What do I do if I think a student in my class has a disability?
During the welcome at the beginning of every course, it is good practice mention that Accessible Learning Services exists for any student who has a disability or who suspects they may have a disability (learning disability, mental health, etc.) and may wish to access accommodations.
During the semester, if you notice that a student is struggling and may benefit from services or accommodations offered by Accessible Learning Services you can refer the student to the Accessible Learning Services website or walk them to the Accessible Learning Services office on your campus to make the introduction.
Who is eligible to register for Accessible Learning Services?
Students who have a permanent or temporary disability, confirmed by documentation from a regulated health professional, or students who suspect they have a disability and are awaiting an assessment, are eligible to receive academic accommodations from Accessible Learning Services.
Accessible Learning Services supports students with many types of disabilities, including:
- mental health concerns
- learning disabilities
- acquired brain injury
- ADHD—attention deficit hyperactivity disorder
- blindness or low vision
- autism spectrum disorder
- Deaf, deafened and hard of hearing
- medical or physical—such as mobility and neurological disabilities, epilepsy, diabetes
How does a student register with Accessible Learning Services?
Students are able to register by:
- Printing, filling out, and signing the Confidential Intake Form. This form can be also be found on the Accessible Learning Services website, or at an ALS office on your campus.
- Collecting supporting documents from a regulated health professional.
- Submitting the intake form and supporting documents either by email, fax, or in person to the ALS office.
What types of accommodations does Accessible Learning Services provide?
Accommodations are specific supports which reduce or eliminate disability-related barriers so that students can achieve their academic goals. Accommodations do not modify academic standards or change the core requirements of a program.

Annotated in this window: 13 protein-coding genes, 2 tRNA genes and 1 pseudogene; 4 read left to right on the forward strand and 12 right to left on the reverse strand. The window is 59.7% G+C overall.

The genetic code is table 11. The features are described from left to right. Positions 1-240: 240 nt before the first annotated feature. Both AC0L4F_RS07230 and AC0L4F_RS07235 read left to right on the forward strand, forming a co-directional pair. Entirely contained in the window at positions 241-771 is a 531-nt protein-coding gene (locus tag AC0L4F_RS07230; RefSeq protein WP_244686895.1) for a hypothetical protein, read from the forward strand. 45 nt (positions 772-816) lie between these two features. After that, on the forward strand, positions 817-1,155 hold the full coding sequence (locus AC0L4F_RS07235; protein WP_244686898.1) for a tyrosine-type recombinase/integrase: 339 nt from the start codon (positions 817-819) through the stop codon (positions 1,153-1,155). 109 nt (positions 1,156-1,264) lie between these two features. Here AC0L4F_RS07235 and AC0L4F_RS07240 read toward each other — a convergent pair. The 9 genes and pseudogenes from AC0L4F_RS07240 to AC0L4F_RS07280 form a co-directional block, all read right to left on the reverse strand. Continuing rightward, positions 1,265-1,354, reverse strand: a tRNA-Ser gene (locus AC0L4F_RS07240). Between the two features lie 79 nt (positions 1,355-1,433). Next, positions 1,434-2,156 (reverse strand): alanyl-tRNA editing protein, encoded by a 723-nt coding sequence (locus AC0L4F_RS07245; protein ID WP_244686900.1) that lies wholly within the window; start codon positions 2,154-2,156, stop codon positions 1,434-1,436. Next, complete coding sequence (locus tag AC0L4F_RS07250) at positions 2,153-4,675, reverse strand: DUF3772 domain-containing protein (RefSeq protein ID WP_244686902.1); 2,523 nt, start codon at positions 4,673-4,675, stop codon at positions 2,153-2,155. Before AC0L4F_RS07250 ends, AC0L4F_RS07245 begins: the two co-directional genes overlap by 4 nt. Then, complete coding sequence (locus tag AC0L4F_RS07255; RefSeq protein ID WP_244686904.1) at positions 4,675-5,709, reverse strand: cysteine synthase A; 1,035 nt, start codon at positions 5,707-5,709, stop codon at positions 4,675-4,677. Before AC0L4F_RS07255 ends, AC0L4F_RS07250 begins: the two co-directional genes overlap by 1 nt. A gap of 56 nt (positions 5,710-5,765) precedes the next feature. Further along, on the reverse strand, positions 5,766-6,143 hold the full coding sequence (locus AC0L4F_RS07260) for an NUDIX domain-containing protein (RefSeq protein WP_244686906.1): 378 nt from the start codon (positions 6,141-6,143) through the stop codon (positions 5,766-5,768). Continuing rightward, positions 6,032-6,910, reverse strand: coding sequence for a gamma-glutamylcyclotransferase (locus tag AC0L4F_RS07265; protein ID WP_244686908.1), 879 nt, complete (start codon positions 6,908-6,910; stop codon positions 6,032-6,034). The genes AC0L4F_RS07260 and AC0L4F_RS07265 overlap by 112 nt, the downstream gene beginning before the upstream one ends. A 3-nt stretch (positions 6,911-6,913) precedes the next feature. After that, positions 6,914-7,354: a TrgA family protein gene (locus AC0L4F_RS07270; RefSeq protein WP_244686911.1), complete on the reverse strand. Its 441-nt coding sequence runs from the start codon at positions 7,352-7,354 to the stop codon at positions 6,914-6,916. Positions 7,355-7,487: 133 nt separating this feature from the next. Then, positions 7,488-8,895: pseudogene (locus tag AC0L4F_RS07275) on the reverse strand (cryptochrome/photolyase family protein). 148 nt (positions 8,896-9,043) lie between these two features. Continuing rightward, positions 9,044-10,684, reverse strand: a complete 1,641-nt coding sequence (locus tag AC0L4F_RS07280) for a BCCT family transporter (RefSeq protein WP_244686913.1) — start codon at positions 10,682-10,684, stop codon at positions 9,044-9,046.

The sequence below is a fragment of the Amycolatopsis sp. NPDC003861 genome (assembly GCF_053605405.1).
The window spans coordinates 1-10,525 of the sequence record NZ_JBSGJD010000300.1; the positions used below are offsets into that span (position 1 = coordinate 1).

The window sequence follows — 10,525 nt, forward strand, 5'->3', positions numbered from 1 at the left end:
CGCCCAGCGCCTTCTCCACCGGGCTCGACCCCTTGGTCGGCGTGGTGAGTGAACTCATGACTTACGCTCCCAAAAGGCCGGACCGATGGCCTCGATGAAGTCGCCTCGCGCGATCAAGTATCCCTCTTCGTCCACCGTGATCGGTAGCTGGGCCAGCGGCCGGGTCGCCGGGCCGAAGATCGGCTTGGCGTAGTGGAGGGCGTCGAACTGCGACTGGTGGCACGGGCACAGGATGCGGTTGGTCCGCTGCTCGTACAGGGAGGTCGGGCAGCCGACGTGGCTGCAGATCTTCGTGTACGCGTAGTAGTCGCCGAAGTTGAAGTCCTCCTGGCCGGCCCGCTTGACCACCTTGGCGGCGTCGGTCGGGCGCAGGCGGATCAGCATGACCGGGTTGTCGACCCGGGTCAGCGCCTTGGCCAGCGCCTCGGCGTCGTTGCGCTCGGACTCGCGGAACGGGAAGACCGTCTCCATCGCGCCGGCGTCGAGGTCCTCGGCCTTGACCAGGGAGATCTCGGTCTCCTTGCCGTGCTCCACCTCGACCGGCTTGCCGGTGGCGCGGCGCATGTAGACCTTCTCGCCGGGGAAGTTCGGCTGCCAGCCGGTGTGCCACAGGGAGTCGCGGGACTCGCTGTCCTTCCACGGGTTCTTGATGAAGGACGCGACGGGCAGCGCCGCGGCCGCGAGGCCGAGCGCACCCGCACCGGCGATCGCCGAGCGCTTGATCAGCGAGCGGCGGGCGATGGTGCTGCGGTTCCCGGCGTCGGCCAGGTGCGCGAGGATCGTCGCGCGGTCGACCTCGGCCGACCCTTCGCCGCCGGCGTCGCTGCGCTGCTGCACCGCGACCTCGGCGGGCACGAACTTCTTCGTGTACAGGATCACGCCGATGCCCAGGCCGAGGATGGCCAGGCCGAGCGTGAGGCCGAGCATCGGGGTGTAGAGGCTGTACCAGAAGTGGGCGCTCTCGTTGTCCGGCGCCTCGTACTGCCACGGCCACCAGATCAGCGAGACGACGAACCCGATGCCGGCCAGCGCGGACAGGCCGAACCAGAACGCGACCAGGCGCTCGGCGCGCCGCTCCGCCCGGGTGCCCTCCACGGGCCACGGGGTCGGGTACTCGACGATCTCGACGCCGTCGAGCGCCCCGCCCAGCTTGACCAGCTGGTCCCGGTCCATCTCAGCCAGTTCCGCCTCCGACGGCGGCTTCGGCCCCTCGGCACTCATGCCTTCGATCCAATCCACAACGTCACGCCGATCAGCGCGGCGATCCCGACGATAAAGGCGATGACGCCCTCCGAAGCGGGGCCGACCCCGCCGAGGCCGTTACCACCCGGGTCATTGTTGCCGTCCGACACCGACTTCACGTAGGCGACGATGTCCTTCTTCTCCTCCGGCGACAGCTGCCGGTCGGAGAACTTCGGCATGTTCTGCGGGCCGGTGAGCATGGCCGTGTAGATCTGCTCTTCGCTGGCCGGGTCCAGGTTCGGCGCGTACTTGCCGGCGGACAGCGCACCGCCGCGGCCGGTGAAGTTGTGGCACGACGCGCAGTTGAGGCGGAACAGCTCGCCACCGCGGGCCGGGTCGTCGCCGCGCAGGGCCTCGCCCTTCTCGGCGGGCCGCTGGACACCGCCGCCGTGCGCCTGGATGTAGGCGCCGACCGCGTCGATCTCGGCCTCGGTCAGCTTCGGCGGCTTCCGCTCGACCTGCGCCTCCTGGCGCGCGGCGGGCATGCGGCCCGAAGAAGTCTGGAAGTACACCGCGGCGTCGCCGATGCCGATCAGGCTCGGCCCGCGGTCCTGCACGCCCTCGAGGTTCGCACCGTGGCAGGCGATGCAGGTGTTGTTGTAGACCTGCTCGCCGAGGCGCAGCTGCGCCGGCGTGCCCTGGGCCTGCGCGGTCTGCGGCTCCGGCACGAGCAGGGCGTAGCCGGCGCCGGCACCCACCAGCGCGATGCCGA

Accessible Learning Services recommends accommodations for a variety of academic settings. For a more comprehensive list of accommodations and their definitions, please see Student Accommodation Plan.
How does Accessible Learning Services decide which accommodations a student will receive?
The student accommodation plan is prepared in accordance with the Ontario Human Rights Code and the George Brown College Accessible Learning Services policy.
Accommodations are unique to the individual and are determined by:
- Student’s previous experience with accommodations.
- Current impact of student’s disability and the barriers the student encounters in the academic setting.
- Nature of the program and course outcome requirements.
- Best practices in the field of accommodations and accessibility.
- Relevant documentation.
This process results in an accommodation plan. Each semester, the Consultant will send the accommodation plan to you via an email which will provide you with a link to be able to access the accommodation plan online through Stu-View.
During a student’s course of study, their accommodations may need to be reviewed or revised depending on the demands of specific courses, field placements and other factors. You will be notified via email if any changes are made to the accommodation plan of a student in your class.
What should I do if I receive an accommodation plan for a student in my class?
When you receive an accommodation plan for a student in your class, it is important not to ask the student what their disability is or to speak to a student about their accommodation plan in an open setting. It is recommended that you offer to meet privately with the student, or email the student directly, and establish a means of providing accommodations in a timely manner that is satisfactory to you and the student. Faculty members can also greatly assist the student by asking what can be done in the course to facilitate learning and access to the class. It is important to remember that the information provided on an accommodation plan is private and confidential and should not be printed or saved to file.
Who do I contact if I have questions or concerns about the accommodation plan?
If you have any questions about the accommodation plan or are concerned that an accommodation may impact the academic integrity of your course, please contact the Accessibility Consultant that is listed on the student’s accommodation plan.